The purpose of this case study was to investigate reflex inhibition of the quadriceps femoris in a subject with postsurgical edema of the left knee. The subject was a 45-year-old male with a traumatic knee injury with resultant edema who underwent elective arthroscopic surgery. Reflex inhibition was assessed by H-reflex elicitation in the femoral nerve and surface electromyography of the quadriceps. To assess the degree of edema, direct circumferential measurements were taken. On the first presurgical visit, the left knee demonstrated mild edema with a decrease in H-reflex amplitudes. Two days after surgery, a further reduction in amplitudes and more swelling were demonstrated followed by an increase in amplitudes and a reduction in edema on the 28th postoperative day. These findings document a relationship between reflex inhibition and joint swelling that was previously described in experimental models where joint edema was simulated.

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Rafael Squillantini, Brielle Ringle and Julie Cavallario

): 53%; 26 male, 28 female Participants (n = 94) with knee trauma indicating arthroscopic surgery (age: 34 ± 15 years, 57 males and 37 females) Inclusion/Exclusion Criteria Inclusion: Complaint of knee pain rates as less than 7/10 on a verbal numerical rating scale and at least 2–20 degrees of knee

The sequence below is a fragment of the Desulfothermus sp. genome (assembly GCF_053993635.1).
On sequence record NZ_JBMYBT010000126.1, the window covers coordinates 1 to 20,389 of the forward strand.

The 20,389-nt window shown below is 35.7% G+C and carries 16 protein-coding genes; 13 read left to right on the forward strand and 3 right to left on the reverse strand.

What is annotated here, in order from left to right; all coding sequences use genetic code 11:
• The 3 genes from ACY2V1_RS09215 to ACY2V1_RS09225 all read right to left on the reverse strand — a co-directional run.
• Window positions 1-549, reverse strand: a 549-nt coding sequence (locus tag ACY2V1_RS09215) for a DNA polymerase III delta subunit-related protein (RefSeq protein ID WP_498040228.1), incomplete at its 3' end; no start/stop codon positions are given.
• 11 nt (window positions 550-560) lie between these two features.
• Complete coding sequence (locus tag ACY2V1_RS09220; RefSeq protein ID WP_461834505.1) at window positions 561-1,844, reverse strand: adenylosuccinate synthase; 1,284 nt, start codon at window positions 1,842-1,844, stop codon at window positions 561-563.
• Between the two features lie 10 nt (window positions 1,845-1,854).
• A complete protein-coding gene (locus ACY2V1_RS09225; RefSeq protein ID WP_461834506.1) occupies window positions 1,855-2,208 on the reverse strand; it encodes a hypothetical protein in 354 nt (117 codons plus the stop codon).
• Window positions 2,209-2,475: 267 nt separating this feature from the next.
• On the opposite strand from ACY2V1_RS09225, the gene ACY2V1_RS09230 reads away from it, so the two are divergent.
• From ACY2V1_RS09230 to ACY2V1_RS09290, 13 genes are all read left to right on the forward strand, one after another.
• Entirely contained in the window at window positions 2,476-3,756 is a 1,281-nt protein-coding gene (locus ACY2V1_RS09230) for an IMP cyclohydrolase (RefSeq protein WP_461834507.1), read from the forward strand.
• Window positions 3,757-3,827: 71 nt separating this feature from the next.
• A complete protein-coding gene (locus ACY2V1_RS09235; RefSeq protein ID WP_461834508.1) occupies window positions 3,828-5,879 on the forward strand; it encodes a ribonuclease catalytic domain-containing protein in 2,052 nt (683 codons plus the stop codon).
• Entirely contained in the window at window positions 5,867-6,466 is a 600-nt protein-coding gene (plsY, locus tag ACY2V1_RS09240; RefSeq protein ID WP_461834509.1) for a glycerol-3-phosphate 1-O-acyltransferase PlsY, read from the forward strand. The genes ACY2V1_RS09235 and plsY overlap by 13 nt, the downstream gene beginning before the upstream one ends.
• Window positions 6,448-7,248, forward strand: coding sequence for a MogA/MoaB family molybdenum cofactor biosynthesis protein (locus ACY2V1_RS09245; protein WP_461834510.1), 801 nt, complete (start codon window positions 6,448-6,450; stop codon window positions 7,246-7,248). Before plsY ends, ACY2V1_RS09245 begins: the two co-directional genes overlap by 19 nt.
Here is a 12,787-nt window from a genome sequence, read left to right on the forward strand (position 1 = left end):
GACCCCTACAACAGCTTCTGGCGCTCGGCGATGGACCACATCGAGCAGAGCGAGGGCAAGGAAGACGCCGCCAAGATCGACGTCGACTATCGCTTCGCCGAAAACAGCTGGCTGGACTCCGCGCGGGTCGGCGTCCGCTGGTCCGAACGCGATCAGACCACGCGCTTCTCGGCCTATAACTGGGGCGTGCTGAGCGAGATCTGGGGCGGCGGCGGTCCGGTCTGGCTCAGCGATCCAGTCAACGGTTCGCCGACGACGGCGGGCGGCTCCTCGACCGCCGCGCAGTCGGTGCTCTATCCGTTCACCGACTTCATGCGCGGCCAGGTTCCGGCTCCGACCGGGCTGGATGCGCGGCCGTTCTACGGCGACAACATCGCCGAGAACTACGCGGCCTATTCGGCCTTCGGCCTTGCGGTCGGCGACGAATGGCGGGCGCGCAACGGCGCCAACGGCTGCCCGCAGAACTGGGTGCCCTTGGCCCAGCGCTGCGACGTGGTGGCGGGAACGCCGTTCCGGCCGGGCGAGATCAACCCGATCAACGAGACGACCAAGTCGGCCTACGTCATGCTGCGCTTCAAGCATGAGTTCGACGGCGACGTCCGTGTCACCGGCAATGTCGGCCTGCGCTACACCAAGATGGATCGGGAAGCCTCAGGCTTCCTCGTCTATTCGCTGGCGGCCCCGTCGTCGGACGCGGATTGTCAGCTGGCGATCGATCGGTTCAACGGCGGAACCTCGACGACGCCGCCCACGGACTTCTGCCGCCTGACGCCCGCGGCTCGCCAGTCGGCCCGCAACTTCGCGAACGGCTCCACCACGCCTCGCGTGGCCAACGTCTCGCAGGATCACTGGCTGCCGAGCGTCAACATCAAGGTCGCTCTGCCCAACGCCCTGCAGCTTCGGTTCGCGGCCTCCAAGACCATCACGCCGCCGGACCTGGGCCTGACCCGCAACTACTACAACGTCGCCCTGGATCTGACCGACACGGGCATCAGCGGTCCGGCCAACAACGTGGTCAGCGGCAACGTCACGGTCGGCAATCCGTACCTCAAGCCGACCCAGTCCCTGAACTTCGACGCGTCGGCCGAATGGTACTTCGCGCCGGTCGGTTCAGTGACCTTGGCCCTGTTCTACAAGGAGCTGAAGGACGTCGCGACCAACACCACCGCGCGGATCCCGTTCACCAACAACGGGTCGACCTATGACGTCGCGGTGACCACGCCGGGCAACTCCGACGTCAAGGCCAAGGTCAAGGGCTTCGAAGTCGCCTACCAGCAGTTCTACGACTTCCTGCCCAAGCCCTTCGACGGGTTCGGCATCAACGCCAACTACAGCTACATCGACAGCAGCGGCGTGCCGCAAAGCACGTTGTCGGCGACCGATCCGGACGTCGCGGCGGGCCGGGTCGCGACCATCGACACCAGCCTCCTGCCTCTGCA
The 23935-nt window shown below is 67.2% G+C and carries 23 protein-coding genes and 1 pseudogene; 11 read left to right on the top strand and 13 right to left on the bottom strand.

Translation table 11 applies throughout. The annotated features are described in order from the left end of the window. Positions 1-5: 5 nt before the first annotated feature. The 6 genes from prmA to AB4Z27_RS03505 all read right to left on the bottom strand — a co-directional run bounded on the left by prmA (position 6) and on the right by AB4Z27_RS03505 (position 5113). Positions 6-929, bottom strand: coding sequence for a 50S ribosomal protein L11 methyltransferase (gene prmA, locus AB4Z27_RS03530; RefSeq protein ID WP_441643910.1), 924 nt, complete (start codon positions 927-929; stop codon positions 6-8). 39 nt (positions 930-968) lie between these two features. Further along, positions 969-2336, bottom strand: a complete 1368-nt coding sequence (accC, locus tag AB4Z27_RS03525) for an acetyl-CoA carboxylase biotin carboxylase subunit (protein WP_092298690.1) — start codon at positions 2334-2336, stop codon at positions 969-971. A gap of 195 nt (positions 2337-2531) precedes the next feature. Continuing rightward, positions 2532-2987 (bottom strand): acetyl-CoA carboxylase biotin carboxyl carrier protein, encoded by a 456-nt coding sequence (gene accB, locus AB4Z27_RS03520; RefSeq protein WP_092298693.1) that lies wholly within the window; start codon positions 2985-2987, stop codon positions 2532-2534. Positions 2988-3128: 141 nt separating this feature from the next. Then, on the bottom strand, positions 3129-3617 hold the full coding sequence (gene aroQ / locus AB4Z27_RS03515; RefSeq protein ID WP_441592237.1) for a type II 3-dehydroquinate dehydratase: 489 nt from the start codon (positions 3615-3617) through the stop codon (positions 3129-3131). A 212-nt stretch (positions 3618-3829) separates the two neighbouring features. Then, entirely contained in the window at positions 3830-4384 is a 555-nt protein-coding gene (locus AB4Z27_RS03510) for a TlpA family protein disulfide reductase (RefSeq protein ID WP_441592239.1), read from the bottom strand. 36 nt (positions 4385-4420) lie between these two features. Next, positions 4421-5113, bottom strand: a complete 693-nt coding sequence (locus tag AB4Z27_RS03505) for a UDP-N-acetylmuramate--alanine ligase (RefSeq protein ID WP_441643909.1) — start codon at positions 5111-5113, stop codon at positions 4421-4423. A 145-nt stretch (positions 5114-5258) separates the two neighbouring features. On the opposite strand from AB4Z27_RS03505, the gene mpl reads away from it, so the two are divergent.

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underwent arthroscopic surgery, which included debridement of which muscle? a. infraspinatus b. subscapularis c. supraspinatus d. teres minor 8. In what week were serving and overhead slams introduced to the player’s interval hitting program (IHP)? a. 1 b. 2 c. 3 d. 4 9. In this report, what was the

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Kristina Amrani, Andrew Gallucci and Marshall Magnusen

player presented in the fall of 2014 with chronic, diffuse deltoid pain and overall fatigue of the shoulder and surrounding musculature. Upon examination by an AT and physician, the athlete was diagnosed with a rotator cuff pathology. The athlete underwent arthroscopic surgery for debridement of the

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Elif Turgut, Irem Duzgun and Gul Baltaci

): 606 – 617 . PubMed doi:10.1093/bja/78.5.606 9175983 10.1093/bja/78.5.606 34. Brox JI , Staff PH , Ljunggren AE , Brevik JI . Arthroscopic surgery compared with supervised exercises in patients with rotator cuff disease (stage II impingement syndrome) . BMJ . 1993 ; 307 ( 6909 ): 899

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Rosa M. Rodriguez, Ashley Marroquin and Nicole Cosby

finding support previous findings indicating the MI can limit the force loss after immobilization. It has reported that patients who undergo arthroscopic surgery experience a profound impairment of quadriceps group strength approximately 30 d after surgery. 3 This suggests that MI can reduce the degree

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Austin Greenwood, Naoko A. Giblin and Cordial Gillette

. Mansell NS , Rhon DI , Meyer J , Slevin JM , Marchant BG . Arthroscopic surgery or physical therapy for patients with femoroacetabular impingement syndrome: a randomized controlled trial with 2-year follow-up . Am J Sports Med . 2018 ; 46 ( 6 ): 1306 – 1314 . PubMed ID: 29443538 doi: 10